Thursday, March 27, 2014

Why do presidents always have daughters?

Never thought about this till recently, but it seems like American Presidents (at least recently) tend to have daughters. Obama: two daughters. George W. Bush: two daughters. Bill Clinton: one daughter. Then there were four presidents with sons and daughters, back to Nixon with two daughters and Lyndon Johnson with two daughters, as well. Just random trivia that I discovered while reading When Audrey Met Alice, a charming book about a fictional 13 year old daughter of a future Madame President (more random trivia: a female President's husband is called the First Gentleman).

This book was so much fun. All the ins and outs and quirks of the White House; all the embarrassing situations that Audrey gets herself into that get national publicity of course; her nickname (Audi)... and the fictional diary of Alice Roosevelt that Audrey discovers hidden in the White House, written in 1902-1903 when Alice was also adjusting to living in the White House and adjusting to the public spotlight. Alice Roosevelt was a hoot!

Her father, Teddy Roosevelt, says of her "I can either run the country or I can control Alice, but I can't possibly do both."

It's a bit presumptuous to write a fictional diary of a real person, attributing made-up thoughts and words and personality and perspective of events (did Alice really say "I've found the secret to eternal youth, and it's arrested development"? Did she really carry a pet snake around in her purse?) But I cannot resist contemporary storylines mixed with historical ones, and Alice's voice felt so spot-on for a high society turn of the century tomboy. And her story complimented Audrey's story to a T.
As a child, I begged him [her father, Teddy Roosevelt], "let me loose in  your library." Now I begged him to let me loose in the world. 
I can totally believe that Alice carried a copy of the Constitution around in her purse, too.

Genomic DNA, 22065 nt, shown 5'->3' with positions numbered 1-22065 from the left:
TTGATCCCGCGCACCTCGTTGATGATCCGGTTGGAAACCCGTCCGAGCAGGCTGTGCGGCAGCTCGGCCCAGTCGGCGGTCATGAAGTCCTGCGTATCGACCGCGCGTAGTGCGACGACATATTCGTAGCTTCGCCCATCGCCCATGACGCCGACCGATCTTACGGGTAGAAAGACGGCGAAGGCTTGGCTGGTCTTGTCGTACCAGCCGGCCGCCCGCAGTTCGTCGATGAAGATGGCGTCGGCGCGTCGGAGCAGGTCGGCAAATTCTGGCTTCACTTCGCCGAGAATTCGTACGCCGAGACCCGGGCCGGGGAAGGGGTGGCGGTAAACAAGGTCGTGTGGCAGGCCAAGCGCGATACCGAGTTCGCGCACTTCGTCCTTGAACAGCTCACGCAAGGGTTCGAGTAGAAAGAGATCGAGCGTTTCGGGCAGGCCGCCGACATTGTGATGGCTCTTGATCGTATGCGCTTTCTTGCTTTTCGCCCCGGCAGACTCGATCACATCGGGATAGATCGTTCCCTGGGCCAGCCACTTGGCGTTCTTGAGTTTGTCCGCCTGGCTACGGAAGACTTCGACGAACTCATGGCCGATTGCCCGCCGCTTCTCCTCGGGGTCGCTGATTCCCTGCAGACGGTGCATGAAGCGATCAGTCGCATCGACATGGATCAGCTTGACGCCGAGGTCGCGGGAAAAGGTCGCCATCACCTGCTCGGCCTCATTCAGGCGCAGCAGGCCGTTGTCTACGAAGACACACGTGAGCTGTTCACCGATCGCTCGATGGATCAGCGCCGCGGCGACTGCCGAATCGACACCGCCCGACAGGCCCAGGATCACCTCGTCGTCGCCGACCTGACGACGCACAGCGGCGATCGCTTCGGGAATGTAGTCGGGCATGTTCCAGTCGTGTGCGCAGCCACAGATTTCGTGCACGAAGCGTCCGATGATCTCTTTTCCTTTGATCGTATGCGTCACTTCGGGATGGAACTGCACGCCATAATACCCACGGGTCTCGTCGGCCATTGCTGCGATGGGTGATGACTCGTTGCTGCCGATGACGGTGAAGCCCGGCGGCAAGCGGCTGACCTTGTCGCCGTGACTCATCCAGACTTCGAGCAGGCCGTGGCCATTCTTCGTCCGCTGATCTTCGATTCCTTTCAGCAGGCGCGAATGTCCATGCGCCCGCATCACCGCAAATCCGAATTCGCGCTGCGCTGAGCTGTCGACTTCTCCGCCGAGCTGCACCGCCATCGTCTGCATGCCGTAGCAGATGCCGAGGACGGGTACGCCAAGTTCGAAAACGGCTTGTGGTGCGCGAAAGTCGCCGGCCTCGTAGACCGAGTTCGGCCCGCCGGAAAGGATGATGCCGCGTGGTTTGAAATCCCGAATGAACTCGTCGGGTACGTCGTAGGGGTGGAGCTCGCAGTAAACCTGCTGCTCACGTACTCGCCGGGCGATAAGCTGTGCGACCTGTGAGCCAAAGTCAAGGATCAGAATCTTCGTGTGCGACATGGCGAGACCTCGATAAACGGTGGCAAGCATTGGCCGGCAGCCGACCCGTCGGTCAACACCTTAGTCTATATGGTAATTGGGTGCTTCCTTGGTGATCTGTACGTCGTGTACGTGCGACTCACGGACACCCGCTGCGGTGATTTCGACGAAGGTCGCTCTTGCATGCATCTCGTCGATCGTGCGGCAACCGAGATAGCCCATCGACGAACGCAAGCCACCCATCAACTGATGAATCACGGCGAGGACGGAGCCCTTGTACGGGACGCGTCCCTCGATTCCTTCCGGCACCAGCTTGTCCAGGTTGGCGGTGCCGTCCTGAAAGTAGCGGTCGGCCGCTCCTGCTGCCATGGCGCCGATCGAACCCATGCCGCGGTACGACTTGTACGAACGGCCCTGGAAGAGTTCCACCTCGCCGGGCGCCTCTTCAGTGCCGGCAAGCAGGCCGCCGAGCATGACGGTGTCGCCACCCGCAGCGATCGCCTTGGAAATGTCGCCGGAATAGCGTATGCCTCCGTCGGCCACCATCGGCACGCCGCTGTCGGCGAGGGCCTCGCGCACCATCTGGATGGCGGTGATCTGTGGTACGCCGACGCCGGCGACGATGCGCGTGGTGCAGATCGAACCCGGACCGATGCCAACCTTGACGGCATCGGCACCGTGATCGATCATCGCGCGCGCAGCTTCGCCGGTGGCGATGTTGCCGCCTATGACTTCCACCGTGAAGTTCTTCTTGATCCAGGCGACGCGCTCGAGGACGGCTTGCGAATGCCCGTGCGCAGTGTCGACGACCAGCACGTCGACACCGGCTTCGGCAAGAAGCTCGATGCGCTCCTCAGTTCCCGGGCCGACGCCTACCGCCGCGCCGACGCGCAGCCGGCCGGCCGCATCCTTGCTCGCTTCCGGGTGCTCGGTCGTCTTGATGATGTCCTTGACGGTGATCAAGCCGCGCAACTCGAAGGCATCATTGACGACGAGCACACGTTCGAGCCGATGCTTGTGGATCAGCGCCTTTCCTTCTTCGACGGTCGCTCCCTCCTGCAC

I loved all the history and ambience of Roosevelt's era (it made me crave more! wish Teddy had shown up more), and I loved every occasion the fictional female president was mentioned (not enough). There's one scene with Audrey, Quentin and the President that cracked me up. Quentin is Audrey's crush, and the complications of trying to have a boyfriend with Secret Service agents lurking about was touched upon - I wished there'd been more of that, actually. And more of Quentin, who won me over with his musical inclinations and using a Sharpie to write 'Here comes Treble' on the edge of his shoe... adorkable.

I think I love this kind of book (contemporary/historical mix) even more than traditional historical fiction (without a contemporary blend). But the advantage of traditional historical is you get totally immersed in another time. Which kind of historical do you like best?

4 comments:

  1. I'm reading this right now! And yes, although I didn't think about it, you're right. There's been a lack of First Sons recently. I, too, am enjoying the history/contemporary mix.

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  2. I've had this on my list for awhile. It is interesting how many first daughters there have been (even the Gores as VPs had two daughters).

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  3. I want to read this--thanks for the heads-up. I've read some on Alice in the past and was always interested in her antics. One thing I read about her was that, in her older years, she had a needlepoint pillow on her couch that read, "If you can't say anything nice about someone...sit next to me." (!) Sounds like this author has her pegged pretty good :-) As for historicals, I tend toward traditional ones although I really liked Jennifer Donnelly's Revolution...

    I

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  4. Interesting observation about daughters of presidents, never thought about it before but now that you point it out it is a weird phenomenon.

    The diary of Alice Roosevelt sounds like it would have made a good book on its own.

    mood
    Moody Writing

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